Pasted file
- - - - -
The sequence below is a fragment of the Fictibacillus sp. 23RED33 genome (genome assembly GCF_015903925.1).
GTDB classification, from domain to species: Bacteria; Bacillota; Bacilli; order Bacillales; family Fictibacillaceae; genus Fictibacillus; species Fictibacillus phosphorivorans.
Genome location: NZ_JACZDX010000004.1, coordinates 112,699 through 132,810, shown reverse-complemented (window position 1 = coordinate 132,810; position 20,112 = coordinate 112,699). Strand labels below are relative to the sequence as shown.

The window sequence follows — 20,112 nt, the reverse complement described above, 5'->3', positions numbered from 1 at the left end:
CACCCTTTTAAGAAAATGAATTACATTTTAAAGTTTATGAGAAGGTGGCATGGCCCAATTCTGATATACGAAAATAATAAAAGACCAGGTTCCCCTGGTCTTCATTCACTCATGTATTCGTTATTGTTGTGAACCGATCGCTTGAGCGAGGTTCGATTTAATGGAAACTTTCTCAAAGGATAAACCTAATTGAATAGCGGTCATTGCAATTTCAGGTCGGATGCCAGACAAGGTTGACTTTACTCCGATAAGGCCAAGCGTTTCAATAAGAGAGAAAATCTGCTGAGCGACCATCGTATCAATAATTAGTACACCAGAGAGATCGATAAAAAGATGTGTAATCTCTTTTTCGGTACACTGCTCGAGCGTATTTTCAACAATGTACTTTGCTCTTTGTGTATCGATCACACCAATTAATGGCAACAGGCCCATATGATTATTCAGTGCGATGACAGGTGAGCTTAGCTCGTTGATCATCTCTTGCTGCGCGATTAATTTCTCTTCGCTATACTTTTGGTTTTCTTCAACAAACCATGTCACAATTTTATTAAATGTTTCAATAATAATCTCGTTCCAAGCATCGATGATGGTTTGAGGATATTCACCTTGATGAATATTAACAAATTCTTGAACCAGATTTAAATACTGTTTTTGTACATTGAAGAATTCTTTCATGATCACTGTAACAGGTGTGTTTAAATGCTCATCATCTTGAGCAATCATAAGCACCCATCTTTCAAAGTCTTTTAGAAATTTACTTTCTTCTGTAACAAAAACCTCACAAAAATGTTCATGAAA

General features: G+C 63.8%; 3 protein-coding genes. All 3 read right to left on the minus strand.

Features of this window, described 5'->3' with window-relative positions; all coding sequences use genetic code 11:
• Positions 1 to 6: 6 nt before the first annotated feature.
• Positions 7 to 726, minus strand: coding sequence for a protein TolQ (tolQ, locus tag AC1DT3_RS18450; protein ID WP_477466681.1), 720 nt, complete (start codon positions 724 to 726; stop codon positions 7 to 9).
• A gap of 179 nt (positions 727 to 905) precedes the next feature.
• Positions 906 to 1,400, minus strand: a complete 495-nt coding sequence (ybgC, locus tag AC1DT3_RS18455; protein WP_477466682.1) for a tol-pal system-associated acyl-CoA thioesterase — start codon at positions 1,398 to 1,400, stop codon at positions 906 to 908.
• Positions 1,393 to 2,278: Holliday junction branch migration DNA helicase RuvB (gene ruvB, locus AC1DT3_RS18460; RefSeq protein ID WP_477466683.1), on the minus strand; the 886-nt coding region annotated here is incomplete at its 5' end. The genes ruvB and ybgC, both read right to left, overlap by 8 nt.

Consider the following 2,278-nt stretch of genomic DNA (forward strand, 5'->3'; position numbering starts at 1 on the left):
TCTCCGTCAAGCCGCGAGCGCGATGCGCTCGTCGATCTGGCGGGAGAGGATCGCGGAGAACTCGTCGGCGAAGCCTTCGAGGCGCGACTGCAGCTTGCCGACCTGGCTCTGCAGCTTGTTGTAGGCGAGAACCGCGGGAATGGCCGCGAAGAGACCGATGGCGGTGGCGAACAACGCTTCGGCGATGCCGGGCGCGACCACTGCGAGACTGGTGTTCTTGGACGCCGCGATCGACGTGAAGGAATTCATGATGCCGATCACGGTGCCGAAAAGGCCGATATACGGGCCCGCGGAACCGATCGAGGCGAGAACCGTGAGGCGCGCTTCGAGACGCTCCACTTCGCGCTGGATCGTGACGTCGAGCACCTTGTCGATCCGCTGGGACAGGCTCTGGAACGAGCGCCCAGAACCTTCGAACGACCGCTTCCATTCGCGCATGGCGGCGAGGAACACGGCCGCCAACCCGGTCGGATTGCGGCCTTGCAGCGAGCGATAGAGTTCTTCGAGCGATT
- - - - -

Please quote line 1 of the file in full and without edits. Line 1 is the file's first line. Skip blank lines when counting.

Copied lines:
The sequence below is a fragment of the Fictibacillus sp. 23RED33 genome (genome assembly GCF_015903925.1).